Tuesday, February 24th, 2009
By Shelley Grieshop
Lakefield Airport gets $68,000 grant to accommodate bigger aircraft
Lakefield Airport in Montezuma has been approved for a $68,000 grant to accommodate bigger aircraft and make the airfield safer.
Mercer County commissioners, acting as administrators for the county-owned airport, held a special meeting Monday to approve and sign the grant agreement with the Federal Aviation Administration (FAA).
Notice of the award was received by airport officials on Friday. The paperwork had to be signed and returned to FAA officials by noon Monday, according to contract terms.
The airport must put up 5 percent of the grant amount or approximately $3,700. In lieu of paying the local match, county land will become FAA right-of-way - action they've frequently taken in the past, commissioners said.
Airport Manager Scott Arnold said a little more than half of the grant funding will be used to finance engineering and design work for a ramp area to park larger aircraft. The ramp will be built south of the main terminal building, he said.
"They (larger aircraft) have bigger wingspans and require a larger turning radius," Arnold said. "We have to be able to move them around safely to fuel up and park."
An older airplane hanger may have to be moved, he said.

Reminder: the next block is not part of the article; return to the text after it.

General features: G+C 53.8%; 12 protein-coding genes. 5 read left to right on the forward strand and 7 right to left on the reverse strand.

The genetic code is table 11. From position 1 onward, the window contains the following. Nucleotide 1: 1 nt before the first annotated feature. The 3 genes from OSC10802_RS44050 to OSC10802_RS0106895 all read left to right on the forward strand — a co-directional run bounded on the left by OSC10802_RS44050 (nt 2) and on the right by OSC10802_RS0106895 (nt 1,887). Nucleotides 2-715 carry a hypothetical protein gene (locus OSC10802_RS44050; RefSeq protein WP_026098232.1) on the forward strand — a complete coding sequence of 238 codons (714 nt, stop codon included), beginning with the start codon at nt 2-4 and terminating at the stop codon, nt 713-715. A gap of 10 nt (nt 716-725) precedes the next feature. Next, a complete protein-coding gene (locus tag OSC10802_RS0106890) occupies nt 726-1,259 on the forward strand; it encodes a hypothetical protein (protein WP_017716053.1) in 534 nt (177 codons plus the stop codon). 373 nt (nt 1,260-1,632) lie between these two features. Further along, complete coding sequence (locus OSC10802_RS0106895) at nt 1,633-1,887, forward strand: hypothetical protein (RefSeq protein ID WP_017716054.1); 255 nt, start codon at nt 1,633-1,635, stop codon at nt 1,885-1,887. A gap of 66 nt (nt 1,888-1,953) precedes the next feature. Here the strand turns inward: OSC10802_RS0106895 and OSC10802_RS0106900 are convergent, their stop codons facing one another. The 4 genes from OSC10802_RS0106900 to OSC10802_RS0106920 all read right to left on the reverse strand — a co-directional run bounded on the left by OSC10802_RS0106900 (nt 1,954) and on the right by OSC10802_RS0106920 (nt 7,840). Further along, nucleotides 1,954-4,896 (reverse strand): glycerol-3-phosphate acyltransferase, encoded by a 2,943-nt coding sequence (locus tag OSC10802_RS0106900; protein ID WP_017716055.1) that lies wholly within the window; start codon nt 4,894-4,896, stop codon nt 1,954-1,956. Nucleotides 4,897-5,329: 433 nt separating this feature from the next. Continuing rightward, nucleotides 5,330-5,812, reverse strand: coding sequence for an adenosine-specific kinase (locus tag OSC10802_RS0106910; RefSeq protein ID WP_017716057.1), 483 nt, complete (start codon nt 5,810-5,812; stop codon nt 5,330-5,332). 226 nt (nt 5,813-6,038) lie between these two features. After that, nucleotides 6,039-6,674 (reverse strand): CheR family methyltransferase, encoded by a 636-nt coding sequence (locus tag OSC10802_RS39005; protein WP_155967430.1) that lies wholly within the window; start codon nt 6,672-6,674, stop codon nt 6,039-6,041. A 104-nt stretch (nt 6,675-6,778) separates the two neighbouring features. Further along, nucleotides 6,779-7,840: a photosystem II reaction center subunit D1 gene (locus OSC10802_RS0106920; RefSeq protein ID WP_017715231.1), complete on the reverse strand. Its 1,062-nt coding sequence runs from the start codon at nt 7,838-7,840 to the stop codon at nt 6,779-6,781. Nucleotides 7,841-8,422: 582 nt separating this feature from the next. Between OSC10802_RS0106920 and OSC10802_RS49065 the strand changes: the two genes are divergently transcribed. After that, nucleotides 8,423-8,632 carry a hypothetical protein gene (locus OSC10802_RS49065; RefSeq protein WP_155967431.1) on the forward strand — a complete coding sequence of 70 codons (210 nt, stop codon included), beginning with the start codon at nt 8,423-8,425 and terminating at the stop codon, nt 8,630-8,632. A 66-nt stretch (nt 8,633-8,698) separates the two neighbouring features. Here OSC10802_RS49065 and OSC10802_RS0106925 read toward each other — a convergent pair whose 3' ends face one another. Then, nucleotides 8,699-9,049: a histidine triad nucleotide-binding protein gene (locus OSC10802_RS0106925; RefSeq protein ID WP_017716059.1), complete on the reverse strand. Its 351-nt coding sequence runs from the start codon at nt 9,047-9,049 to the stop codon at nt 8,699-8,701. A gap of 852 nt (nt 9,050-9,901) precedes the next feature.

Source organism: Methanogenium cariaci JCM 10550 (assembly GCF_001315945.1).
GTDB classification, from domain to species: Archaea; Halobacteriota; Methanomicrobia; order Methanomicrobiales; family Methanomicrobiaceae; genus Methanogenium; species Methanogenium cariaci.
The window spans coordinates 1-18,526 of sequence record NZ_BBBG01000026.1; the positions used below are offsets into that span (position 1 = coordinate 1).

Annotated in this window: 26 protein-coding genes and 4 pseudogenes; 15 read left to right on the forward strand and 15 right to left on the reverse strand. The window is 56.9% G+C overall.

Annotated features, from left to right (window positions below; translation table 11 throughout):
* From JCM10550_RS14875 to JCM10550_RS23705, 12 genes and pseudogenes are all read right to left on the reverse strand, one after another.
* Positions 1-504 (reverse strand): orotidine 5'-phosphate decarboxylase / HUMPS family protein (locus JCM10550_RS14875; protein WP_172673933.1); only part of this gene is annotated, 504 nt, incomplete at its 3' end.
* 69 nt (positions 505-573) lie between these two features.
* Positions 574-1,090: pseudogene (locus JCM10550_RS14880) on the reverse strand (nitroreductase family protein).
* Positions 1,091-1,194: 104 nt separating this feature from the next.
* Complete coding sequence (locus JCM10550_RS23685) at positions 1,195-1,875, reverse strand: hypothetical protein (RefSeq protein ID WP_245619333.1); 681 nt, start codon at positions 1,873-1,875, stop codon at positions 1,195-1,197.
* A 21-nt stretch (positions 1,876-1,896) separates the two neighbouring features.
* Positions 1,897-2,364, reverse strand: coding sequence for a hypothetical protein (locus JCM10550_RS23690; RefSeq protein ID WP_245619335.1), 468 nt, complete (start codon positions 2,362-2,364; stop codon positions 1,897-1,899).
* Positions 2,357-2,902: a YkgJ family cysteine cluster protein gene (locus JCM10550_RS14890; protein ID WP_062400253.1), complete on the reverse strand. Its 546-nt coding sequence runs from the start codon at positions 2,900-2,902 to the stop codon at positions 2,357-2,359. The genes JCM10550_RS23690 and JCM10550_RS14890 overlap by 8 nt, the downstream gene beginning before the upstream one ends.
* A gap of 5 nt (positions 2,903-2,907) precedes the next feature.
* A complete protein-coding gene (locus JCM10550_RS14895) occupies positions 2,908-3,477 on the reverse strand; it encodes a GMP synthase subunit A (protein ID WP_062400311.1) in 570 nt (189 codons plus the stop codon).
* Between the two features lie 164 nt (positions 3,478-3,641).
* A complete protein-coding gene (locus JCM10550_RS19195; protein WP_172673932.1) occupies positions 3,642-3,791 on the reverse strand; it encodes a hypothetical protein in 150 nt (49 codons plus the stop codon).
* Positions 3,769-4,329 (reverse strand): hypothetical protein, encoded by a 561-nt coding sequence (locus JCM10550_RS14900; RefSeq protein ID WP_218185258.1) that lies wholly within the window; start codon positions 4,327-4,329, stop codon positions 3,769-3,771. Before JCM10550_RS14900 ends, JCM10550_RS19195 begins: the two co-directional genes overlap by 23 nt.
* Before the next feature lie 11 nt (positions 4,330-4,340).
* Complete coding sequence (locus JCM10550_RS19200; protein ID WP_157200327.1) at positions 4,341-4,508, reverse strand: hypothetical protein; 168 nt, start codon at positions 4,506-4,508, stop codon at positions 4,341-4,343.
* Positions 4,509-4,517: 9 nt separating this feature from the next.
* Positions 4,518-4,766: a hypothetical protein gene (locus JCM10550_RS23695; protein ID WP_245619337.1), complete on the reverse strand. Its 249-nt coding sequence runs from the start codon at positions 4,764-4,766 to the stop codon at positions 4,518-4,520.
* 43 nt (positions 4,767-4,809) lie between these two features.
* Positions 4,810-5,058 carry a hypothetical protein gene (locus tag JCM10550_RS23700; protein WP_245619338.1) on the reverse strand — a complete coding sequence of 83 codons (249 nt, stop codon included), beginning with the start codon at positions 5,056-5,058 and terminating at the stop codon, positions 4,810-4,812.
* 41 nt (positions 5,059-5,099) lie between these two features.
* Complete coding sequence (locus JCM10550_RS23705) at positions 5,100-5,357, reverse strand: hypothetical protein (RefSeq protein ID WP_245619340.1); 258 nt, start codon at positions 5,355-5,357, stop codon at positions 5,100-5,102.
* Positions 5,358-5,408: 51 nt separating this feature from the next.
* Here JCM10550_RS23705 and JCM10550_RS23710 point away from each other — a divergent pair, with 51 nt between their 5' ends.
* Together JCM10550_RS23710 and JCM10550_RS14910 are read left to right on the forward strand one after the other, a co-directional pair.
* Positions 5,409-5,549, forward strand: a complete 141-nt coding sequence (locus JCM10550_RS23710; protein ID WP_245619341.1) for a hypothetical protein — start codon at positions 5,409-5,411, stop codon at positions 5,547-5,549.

Last fall, airport officials completed a nearly $1 million runway extension project to enable larger aircraft to land at the rural airport. The runway was extended from 3,800 feet to 4,600 feet. For the first time in the airport's history, corporate jets - such as those owned by NASCAR and other race car drivers destined for Eldora - have begun landing at Lakefield, Arnold said.
The entire runway was repaved and workers currently are adding precision lighting to the approach areas, he said.
The remaining portion of the grant money will be used to reshape a dip in the ground at the far east end of the airport property. The dirt area will be filled in and kept as a safety zone if needed for emergencies, Arnold said.
The airport board continues to aggressively seek grant funding - all through the FAA - to help pay for upgrades and equipment. Arnold and board President Steve Klosterman have said they feel Lakefield is a great asset to the county for bringing new industry and tourism dollars to the area.
Like area villages, the airport board also is hoping to get federal stimulus money for "shovel-ready projects," Arnold said. The board has applied for $186,000 in order to continue making upgrades and enhancements, he added.
"If we don't get it in stimulus funding we'll try to get it through the FAA," he said.
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